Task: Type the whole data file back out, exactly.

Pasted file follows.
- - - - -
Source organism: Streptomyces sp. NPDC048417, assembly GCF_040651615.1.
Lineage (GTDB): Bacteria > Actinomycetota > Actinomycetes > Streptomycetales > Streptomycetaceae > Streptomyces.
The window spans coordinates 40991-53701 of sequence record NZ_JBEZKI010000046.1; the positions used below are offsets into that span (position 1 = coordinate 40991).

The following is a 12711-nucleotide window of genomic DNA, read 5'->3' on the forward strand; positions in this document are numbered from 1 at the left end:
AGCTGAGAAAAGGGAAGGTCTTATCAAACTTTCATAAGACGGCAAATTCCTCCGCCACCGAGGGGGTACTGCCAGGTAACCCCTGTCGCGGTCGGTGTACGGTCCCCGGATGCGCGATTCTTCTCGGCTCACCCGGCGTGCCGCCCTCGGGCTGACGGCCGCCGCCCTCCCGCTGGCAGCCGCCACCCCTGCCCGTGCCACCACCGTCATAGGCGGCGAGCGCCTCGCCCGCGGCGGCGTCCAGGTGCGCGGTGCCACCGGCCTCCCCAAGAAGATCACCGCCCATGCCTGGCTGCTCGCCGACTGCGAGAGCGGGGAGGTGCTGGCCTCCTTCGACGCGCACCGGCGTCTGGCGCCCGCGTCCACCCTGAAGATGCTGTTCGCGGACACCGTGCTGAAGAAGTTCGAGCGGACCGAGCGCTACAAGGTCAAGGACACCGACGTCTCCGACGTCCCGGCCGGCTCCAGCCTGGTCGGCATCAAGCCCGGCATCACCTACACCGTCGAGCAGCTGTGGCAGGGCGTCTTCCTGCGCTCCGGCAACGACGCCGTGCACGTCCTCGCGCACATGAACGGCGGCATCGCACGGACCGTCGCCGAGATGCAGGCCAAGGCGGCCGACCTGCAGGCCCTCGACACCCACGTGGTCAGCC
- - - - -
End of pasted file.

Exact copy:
Source organism: Streptomyces sp. NPDC048417, assembly GCF_040651615.1.
Lineage (GTDB): Bacteria > Actinomycetota > Actinomycetes > Streptomycetales > Streptomycetaceae > Streptomyces.
The window spans coordinates 40991-53701 of sequence record NZ_JBEZKI010000046.1; the positions used below are offsets into that span (position 1 = coordinate 40991).

The following is a 12711-nucleotide window of genomic DNA, read 5'->3' on the forward strand; positions in this document are numbered from 1 at the left end:
AGCTGAGAAAAGGGAAGGTCTTATCAAACTTTCATAAGACGGCAAATTCCTCCGCCACCGAGGGGGTACTGCCAGGTAACCCCTGTCGCGGTCGGTGTACGGTCCCCGGATGCGCGATTCTTCTCGGCTCACCCGGCGTGCCGCCCTCGGGCTGACGGCCGCCGCCCTCCCGCTGGCAGCCGCCACCCCTGCCCGTGCCACCACCGTCATAGGCGGCGAGCGCCTCGCCCGCGGCGGCGTCCAGGTGCGCGGTGCCACCGGCCTCCCCAAGAAGATCACCGCCCATGCCTGGCTGCTCGCCGACTGCGAGAGCGGGGAGGTGCTGGCCTCCTTCGACGCGCACCGGCGTCTGGCGCCCGCGTCCACCCTGAAGATGCTGTTCGCGGACACCGTGCTGAAGAAGTTCGAGCGGACCGAGCGCTACAAGGTCAAGGACACCGACGTCTCCGACGTCCCGGCCGGCTCCAGCCTGGTCGGCATCAAGCCCGGCATCACCTACACCGTCGAGCAGCTGTGGCAGGGCGTCTTCCTGCGCTCCGGCAACGACGCCGTGCACGTCCTCGCGCACATGAACGGCGGCATCGCACGGACCGTCGCCGAGATGCAGGCCAAGGCGGCCGACCTGCAGGCCCTCGACACCCACGTGGTCAGCC